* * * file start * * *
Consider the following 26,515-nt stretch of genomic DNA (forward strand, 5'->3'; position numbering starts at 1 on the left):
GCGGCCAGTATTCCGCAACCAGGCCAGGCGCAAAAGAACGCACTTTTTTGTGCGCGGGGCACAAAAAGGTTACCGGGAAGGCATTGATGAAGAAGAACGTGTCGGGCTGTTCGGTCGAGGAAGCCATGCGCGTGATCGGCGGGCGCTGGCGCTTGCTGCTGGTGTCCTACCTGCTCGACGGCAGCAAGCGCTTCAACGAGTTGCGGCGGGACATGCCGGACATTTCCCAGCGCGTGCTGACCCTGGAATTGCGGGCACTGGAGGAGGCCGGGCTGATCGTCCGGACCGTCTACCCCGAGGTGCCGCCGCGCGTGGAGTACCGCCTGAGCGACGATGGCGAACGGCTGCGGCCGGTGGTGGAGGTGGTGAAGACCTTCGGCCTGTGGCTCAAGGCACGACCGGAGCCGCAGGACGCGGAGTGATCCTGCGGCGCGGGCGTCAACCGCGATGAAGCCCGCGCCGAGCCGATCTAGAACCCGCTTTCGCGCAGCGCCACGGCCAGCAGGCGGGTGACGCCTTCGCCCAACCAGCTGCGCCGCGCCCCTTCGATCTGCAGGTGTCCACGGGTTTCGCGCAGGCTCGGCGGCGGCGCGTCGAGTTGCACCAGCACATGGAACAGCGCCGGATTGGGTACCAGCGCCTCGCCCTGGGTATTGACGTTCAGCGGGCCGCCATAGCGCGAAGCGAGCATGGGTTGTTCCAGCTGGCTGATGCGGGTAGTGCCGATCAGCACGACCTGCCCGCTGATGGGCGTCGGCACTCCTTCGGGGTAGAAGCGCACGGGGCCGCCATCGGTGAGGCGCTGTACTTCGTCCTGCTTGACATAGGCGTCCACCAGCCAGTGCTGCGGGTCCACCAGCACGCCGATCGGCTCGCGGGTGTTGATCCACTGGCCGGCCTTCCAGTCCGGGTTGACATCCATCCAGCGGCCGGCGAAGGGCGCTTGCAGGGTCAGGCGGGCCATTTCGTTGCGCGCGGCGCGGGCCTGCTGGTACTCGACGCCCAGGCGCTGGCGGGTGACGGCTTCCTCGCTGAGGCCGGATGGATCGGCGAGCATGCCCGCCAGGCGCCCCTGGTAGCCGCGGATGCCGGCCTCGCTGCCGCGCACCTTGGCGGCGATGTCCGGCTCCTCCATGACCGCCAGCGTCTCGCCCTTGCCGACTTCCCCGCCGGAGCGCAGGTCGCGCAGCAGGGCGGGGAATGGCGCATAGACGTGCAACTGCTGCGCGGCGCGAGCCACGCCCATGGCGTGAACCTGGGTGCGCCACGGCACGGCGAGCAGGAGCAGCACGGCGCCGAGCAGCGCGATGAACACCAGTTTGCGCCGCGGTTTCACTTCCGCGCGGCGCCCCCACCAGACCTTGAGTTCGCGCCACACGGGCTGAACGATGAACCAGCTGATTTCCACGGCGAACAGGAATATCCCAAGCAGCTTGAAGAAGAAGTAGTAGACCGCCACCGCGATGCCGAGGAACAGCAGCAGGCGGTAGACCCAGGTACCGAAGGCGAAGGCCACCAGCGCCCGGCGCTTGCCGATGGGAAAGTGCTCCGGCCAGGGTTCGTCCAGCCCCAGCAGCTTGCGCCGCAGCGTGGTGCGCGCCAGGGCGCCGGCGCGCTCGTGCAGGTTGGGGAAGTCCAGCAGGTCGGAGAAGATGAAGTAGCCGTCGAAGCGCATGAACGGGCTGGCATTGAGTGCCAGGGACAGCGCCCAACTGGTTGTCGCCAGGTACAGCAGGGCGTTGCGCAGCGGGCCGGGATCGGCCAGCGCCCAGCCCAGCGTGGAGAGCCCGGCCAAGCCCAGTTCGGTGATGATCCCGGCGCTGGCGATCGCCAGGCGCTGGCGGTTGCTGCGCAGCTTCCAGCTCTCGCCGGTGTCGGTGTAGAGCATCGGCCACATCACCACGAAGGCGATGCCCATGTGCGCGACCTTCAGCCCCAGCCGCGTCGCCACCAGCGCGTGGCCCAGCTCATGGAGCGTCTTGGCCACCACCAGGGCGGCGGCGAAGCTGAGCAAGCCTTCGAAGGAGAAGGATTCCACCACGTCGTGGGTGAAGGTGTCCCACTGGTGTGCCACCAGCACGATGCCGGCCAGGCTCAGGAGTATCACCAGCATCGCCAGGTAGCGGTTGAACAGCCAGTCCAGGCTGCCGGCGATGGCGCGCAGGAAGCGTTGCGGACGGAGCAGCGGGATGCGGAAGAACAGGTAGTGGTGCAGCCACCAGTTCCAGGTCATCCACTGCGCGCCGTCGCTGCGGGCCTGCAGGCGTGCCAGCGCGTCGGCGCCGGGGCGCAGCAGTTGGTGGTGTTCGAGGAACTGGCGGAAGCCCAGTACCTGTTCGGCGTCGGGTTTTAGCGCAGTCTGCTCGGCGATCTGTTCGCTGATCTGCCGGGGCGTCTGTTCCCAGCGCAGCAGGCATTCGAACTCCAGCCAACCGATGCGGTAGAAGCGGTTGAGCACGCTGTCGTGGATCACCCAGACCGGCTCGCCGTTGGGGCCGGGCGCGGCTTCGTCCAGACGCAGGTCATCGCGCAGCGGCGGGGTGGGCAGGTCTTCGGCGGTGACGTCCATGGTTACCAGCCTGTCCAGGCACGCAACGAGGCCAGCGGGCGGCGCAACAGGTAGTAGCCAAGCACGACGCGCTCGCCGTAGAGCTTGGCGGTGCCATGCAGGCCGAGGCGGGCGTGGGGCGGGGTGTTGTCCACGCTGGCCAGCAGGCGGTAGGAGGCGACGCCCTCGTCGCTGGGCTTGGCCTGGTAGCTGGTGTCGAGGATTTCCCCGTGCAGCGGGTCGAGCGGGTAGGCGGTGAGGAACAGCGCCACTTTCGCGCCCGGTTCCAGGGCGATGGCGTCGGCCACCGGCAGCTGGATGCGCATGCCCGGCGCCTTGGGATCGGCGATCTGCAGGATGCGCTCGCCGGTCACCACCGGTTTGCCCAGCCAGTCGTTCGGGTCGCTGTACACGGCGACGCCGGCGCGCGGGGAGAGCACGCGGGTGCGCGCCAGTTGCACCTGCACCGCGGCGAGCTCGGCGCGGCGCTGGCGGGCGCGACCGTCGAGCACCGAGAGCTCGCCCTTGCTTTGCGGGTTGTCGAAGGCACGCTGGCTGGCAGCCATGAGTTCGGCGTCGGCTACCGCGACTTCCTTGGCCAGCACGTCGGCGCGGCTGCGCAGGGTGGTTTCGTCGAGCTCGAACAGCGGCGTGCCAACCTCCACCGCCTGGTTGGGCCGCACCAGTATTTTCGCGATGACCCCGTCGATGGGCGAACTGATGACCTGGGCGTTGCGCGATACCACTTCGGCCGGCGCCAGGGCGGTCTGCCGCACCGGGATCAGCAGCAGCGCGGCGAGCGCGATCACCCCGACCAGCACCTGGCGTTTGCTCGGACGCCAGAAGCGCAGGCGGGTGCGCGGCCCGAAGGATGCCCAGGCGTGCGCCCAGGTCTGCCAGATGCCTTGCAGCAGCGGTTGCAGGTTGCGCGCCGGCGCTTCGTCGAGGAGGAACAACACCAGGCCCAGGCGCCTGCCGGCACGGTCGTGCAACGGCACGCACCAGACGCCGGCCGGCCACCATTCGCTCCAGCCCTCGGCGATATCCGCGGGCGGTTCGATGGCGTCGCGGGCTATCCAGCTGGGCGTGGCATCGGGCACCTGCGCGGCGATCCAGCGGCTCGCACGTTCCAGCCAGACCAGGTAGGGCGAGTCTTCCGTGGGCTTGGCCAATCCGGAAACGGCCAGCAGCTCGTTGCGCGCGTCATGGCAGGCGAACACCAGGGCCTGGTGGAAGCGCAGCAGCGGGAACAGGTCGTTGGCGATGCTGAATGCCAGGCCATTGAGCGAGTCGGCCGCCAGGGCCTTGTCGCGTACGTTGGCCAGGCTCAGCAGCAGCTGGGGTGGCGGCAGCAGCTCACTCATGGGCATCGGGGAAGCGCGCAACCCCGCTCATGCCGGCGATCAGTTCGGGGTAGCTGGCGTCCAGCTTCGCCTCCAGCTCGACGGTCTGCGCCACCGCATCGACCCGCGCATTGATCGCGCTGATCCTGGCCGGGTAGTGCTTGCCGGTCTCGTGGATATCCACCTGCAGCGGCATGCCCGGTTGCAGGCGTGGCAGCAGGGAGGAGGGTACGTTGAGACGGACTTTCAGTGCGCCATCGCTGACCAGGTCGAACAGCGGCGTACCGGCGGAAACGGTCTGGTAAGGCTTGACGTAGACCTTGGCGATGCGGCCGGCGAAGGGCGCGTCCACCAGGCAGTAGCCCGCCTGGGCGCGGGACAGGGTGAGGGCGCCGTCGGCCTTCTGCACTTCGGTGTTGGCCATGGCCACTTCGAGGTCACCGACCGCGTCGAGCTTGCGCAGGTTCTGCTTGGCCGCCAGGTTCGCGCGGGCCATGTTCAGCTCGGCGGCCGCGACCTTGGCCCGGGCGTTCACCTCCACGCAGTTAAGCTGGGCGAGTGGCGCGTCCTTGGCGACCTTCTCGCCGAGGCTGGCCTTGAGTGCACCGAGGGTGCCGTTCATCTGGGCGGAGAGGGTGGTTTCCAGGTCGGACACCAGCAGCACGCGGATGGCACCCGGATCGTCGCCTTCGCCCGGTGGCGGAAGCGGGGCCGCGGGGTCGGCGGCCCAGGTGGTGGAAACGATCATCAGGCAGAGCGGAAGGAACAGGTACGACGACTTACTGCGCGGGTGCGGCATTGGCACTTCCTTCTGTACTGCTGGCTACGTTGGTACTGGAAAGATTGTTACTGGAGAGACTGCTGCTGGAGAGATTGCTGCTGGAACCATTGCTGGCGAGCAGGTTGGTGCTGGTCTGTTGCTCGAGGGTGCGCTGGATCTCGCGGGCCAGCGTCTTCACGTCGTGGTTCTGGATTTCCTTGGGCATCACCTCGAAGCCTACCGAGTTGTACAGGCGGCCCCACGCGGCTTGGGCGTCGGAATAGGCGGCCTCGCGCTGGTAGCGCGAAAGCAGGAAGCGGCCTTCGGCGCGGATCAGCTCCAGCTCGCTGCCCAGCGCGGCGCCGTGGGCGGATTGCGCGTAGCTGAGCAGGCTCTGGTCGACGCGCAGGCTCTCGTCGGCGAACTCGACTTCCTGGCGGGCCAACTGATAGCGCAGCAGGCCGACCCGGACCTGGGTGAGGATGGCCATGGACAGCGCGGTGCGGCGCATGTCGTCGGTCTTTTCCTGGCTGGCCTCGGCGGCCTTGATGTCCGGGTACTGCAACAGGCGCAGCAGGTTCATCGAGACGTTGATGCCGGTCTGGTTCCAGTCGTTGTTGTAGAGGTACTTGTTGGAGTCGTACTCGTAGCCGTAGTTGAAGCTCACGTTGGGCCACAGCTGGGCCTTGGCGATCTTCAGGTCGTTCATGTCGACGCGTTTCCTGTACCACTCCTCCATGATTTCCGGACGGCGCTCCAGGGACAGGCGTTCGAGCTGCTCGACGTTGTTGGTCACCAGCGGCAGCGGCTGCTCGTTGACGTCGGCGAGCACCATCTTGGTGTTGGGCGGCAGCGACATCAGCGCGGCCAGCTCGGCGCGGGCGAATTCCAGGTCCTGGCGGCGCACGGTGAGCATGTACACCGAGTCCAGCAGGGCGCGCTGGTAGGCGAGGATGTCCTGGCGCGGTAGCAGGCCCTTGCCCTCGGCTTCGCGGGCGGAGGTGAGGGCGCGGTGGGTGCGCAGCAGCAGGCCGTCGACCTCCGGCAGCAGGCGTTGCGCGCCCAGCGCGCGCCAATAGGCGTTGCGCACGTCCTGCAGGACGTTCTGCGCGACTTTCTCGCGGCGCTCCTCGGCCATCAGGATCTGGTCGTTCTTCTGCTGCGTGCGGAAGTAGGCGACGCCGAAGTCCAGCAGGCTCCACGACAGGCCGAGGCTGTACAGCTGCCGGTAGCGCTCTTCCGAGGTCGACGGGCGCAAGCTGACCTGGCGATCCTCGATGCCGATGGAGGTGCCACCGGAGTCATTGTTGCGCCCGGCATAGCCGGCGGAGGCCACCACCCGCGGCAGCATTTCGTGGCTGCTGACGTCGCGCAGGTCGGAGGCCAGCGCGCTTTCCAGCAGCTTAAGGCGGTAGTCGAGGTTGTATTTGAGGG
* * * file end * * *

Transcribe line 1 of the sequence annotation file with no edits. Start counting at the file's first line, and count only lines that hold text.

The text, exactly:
Consider the following 26,515-nt stretch of genomic DNA (forward strand, 5'->3'; position numbering starts at 1 on the left):